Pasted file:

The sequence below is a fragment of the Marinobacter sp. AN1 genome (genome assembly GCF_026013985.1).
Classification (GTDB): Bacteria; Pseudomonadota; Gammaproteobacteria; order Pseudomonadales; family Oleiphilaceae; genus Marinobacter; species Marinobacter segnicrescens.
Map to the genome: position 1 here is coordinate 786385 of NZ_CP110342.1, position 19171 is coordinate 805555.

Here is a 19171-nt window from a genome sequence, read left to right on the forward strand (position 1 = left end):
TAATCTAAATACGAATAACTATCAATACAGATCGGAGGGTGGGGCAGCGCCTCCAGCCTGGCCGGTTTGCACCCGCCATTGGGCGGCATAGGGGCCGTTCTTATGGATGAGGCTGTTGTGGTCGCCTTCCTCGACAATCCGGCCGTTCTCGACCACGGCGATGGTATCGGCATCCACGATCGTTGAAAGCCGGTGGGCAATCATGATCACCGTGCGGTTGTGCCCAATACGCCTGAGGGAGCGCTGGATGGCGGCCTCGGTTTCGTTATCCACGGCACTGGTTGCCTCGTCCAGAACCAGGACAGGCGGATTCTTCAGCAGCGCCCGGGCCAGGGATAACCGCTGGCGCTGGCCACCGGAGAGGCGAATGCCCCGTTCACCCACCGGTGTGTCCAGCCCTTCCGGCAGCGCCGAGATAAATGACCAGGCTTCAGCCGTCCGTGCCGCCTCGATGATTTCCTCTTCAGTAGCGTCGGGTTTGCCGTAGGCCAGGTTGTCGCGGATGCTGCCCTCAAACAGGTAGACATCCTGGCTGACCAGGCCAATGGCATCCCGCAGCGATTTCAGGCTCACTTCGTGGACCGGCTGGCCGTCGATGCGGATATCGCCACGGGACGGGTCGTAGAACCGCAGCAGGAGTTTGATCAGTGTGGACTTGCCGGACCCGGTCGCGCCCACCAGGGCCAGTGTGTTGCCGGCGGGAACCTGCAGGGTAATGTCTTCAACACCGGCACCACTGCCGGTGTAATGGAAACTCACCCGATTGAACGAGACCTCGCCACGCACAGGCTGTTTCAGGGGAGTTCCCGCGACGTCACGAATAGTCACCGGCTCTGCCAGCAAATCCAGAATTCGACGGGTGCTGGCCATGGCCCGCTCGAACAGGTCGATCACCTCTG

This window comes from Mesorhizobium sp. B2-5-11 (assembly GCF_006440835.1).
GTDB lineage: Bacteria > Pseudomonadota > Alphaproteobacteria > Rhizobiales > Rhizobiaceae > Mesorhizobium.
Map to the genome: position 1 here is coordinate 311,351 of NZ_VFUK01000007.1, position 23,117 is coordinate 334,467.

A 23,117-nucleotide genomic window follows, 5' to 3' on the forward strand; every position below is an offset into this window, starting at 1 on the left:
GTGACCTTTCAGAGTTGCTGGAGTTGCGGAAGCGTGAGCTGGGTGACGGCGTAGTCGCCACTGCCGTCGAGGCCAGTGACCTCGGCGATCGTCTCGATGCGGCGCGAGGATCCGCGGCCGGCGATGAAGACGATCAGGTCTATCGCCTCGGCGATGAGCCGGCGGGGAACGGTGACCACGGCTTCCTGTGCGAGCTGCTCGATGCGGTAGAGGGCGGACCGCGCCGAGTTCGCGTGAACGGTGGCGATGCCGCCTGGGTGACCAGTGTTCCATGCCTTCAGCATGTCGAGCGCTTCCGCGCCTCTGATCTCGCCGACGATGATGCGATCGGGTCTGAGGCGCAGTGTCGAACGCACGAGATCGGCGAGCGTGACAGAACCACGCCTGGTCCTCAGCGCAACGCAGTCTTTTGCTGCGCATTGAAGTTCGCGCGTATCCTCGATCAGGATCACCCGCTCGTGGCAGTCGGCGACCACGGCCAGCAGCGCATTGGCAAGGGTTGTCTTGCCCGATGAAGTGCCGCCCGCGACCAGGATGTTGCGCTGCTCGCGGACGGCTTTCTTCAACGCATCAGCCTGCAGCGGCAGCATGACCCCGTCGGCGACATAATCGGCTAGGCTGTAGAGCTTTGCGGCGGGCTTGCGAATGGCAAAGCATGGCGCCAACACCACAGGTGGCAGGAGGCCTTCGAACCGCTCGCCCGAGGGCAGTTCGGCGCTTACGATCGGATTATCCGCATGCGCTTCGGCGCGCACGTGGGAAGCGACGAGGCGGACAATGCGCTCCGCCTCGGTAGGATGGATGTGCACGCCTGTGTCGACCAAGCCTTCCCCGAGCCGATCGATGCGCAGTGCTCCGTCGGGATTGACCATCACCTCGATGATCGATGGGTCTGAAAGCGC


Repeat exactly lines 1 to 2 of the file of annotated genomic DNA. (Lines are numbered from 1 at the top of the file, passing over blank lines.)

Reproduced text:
The sequence below is a fragment of the Marinobacter sp. AN1 genome (genome assembly GCF_026013985.1).
Classification (GTDB): Bacteria; Pseudomonadota; Gammaproteobacteria; order Pseudomonadales; family Oleiphilaceae; genus Marinobacter; species Marinobacter segnicrescens.